·         the theory of search algorithms, but are seeking ways for the theory to have a practical impact

·         direct applications, but are frustrated with the trial-and-error approaches that often are often used, and would like to bring 'theoretically-inspired methods' into their work.

·         flexible frameworks supporting interchangeability and reusability of components and a closer integration between parameter selection and the algorithm.


Topics of interest include (but are not limited to):

·         (automated) parameter tuning/control in (meta)heuristics

·         (meta)heuristics for combinatorial optimisation, dynamic environments, multi-objective, discrete and continuous optimisation

·         (meta)heuristics to generate (create) heuristics (e.g., generation hyper-heuristics)

·         (meta)heuristics to choose heuristics (e.g., selection hyper-heuristics)

·         self adaptive (meta)heuristics

·         (meta)heuristics exploiting techniques, such as machine learning, data mining, statistical analysis or analytics

·         hybrids of (meta)heuristics with exact methods, such as mathematical or constraint programming

·         software tools (e.g., ECJ, HeuristicLab, HyFlex, Hyperion, jMetal, ParadisEO)

·         distributed/parallel frameworks

·         applications of metaheuristics to new challenging domains

·         analytical or semi-empirical studies of (meta)heuristics (e.g., landscape analysis)

·         performance prediction, performance robustness and scalability issues

·         barriers to uptake of (meta)heuristics in industry


It will aim to bring together researchers and practitioners from related fields such as Operational Research (OR), Artificial Intelligence and Computer Science, providing a medium for sharing and inspiring of techniques (even if application domains are different) and developing common understandings. 




Workshop Format and Invited Speakers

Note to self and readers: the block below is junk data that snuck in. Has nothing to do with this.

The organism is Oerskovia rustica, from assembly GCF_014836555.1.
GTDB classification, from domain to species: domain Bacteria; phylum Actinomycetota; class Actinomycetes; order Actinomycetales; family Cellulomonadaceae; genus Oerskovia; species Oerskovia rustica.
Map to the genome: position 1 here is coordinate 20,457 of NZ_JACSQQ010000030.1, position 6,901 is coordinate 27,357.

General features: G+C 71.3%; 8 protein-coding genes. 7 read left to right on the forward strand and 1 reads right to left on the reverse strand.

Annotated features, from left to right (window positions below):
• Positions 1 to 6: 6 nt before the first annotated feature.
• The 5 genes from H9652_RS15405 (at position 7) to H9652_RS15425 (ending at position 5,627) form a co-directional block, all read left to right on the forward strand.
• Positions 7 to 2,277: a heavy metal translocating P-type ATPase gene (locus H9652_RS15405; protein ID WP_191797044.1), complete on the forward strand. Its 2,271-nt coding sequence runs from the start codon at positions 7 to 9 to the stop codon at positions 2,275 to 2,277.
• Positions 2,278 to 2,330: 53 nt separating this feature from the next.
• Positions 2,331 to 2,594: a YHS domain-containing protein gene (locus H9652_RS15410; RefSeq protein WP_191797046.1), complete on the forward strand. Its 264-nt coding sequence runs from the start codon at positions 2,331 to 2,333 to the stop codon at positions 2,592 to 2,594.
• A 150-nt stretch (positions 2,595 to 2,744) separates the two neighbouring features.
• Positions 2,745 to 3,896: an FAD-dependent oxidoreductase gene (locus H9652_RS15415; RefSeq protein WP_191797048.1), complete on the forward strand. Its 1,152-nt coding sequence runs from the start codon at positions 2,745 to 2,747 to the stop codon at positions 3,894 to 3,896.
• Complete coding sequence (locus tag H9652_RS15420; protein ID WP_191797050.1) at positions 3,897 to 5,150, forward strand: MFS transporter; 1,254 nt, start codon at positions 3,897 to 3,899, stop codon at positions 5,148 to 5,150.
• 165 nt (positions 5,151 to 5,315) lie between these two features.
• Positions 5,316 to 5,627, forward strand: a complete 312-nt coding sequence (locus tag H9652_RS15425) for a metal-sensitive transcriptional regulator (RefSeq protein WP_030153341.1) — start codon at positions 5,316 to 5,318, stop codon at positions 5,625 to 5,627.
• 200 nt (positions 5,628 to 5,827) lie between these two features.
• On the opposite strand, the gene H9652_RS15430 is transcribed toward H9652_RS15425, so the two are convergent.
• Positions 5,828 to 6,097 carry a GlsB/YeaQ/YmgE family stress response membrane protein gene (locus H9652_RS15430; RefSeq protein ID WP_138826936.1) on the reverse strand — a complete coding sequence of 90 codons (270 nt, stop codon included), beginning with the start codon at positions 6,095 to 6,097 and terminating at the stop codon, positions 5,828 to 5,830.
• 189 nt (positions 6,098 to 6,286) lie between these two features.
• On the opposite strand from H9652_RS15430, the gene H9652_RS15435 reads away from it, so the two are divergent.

The workshop will run for half a day consisting of two slots of 1,5 hours with a half-hour break in between on Saturday, September 13, 2014.

It is our intention to have a rich and lively workshop made up of a variety of views and perspectives.





Welcome and Introductions




“Extension of NILS to the Multi-Objective Optimization. Case study: The Multi-Objective Permutation Flowshop Scheduling Problem”

Marie-Eléonore Marmion and Aymeric Blot



“On the Big-Valley Hypothesis for the Permutation Flowshop Scheduling Problem with Total Flow Time Criterion”


“An Analysis of the Smoothness and Neutrality of the Permutation Flowshop Scheduling Problem with Total Flow Time Criterion”

Valentino Santucci, Marco Baioletti, and Alfredo Milani



“Automatic Design of Evolutionary Algorithms for Multi-Objective Optimization”

Leonardo C. T. Bezerra, Manuel López-Ibáñez, and Thomas Stützle









“There’s method in my serendipity: Using Random Parameters in Distributed Evolutionary Algorithms”

Juan J. Merelo Guervós, Mario García-Valdez, Leonardo Trujillo, and Francisco Fernández de Vega


“Experiences of a MapReduce-based Discrete Implementation of a PSO algorithm”

Simone A. Ludwig


“CHAMP: Creating Heuristics via Many Parameters”

Shahriar Asta, Ender Özcan, Andrew Parkes





General Discussion




Call for Abstracts

(Tentative details) We invite submissions as extended abstracts of 1-3 pages without exceeding 1000 words in  Springer's LNCS style. The abstracts should be submitted in PDF format directly to the organisers of the workshop (see their emails above) and please mention “PPSN2014 workshop submission” in the subject line.




Important Dates


Submission deadline (extended):

June 1, 2014

Notification of Acceptance:

June 3, 2014